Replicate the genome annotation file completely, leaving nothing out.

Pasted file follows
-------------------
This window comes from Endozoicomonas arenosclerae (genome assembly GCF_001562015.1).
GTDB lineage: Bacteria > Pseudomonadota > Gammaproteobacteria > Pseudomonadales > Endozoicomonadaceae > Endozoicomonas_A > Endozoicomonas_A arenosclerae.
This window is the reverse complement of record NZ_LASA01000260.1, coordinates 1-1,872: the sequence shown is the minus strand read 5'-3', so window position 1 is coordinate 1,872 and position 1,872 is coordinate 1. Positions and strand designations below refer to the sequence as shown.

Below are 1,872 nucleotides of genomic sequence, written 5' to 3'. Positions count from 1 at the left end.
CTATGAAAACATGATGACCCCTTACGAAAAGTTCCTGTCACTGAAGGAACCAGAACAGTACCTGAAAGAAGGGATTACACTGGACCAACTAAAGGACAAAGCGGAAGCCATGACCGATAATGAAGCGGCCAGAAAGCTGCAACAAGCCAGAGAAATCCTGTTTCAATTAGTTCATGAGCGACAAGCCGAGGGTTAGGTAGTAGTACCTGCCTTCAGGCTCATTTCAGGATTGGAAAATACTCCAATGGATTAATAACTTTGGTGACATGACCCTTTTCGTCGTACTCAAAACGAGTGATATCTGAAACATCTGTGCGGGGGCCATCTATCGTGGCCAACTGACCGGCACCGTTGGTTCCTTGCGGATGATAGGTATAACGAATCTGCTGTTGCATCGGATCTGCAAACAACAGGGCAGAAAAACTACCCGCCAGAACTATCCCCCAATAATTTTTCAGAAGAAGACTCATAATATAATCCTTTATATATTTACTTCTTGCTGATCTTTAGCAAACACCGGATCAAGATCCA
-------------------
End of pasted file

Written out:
This window comes from Endozoicomonas arenosclerae (genome assembly GCF_001562015.1).
GTDB lineage: Bacteria > Pseudomonadota > Gammaproteobacteria > Pseudomonadales > Endozoicomonadaceae > Endozoicomonas_A > Endozoicomonas_A arenosclerae.
This window is the reverse complement of record NZ_LASA01000260.1, coordinates 1-1,872: the sequence shown is the minus strand read 5'-3', so window position 1 is coordinate 1,872 and position 1,872 is coordinate 1. Positions and strand designations below refer to the sequence as shown.

Below are 1,872 nucleotides of genomic sequence, written 5' to 3'. Positions count from 1 at the left end.
CTATGAAAACATGATGACCCCTTACGAAAAGTTCCTGTCACTGAAGGAACCAGAACAGTACCTGAAAGAAGGGATTACACTGGACCAACTAAAGGACAAAGCGGAAGCCATGACCGATAATGAAGCGGCCAGAAAGCTGCAACAAGCCAGAGAAATCCTGTTTCAATTAGTTCATGAGCGACAAGCCGAGGGTTAGGTAGTAGTACCTGCCTTCAGGCTCATTTCAGGATTGGAAAATACTCCAATGGATTAATAACTTTGGTGACATGACCCTTTTCGTCGTACTCAAAACGAGTGATATCTGAAACATCTGTGCGGGGGCCATCTATCGTGGCCAACTGACCGGCACCGTTGGTTCCTTGCGGATGATAGGTATAACGAATCTGCTGTTGCATCGGATCTGCAAACAACAGGGCAGAAAAACTACCCGCCAGAACTATCCCCCAATAATTTTTCAGAAGAAGACTCATAATATAATCCTTTATATATTTACTTCTTGCTGATCTTTAGCAAACACCGGATCAAGATCCA